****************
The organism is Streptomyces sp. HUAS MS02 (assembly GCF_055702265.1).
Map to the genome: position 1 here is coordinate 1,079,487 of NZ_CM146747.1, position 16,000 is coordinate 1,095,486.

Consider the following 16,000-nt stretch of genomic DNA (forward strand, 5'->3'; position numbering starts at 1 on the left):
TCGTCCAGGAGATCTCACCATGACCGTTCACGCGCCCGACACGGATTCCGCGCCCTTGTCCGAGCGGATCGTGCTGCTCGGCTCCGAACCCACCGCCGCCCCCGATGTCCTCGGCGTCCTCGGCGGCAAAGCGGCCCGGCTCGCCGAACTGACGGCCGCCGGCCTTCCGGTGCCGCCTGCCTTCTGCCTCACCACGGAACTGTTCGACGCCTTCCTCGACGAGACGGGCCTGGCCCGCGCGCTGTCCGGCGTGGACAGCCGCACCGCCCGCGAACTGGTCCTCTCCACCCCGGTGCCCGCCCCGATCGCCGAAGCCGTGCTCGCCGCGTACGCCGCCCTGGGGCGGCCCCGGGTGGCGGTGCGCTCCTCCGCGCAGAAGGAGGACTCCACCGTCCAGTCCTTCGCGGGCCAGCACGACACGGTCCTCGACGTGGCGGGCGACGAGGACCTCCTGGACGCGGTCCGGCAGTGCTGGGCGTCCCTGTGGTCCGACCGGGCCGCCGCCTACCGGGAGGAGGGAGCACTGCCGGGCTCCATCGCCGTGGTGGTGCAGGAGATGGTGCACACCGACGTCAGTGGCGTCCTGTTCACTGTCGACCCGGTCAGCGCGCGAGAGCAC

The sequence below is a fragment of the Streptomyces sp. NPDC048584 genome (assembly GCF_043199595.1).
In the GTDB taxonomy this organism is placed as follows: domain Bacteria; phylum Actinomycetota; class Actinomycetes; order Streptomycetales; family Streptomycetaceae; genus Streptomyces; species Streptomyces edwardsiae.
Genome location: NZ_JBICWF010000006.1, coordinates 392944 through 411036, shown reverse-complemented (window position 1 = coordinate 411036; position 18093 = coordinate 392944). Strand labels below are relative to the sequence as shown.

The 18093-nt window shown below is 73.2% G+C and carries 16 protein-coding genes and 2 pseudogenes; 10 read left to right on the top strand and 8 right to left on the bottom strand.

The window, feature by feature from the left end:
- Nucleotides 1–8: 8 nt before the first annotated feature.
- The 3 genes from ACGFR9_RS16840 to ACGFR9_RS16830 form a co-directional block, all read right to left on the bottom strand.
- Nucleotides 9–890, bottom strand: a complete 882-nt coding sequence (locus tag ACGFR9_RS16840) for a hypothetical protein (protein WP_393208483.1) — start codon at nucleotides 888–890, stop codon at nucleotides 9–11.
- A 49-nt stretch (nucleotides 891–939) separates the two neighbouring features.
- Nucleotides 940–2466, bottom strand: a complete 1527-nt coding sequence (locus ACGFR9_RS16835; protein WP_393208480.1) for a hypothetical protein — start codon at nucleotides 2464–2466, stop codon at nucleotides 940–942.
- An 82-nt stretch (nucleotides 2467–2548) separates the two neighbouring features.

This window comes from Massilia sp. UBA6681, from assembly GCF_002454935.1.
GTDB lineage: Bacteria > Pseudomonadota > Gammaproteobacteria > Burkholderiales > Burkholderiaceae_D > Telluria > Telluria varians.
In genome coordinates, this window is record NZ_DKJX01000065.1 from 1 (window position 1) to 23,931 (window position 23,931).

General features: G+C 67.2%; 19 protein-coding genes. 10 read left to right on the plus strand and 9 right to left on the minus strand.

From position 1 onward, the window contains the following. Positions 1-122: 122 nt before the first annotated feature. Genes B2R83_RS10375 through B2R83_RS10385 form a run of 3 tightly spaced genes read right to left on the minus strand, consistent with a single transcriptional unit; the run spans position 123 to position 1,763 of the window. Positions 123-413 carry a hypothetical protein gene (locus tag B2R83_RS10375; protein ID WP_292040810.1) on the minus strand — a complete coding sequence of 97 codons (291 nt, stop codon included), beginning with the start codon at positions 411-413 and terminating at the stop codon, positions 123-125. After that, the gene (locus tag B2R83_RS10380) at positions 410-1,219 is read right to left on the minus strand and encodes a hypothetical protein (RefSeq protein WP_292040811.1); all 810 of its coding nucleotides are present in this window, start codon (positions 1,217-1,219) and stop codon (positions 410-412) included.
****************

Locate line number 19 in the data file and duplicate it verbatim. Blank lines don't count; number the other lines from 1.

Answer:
General features: G+C 67.2%; 19 protein-coding genes. 10 read left to right on the plus strand and 9 right to left on the minus strand.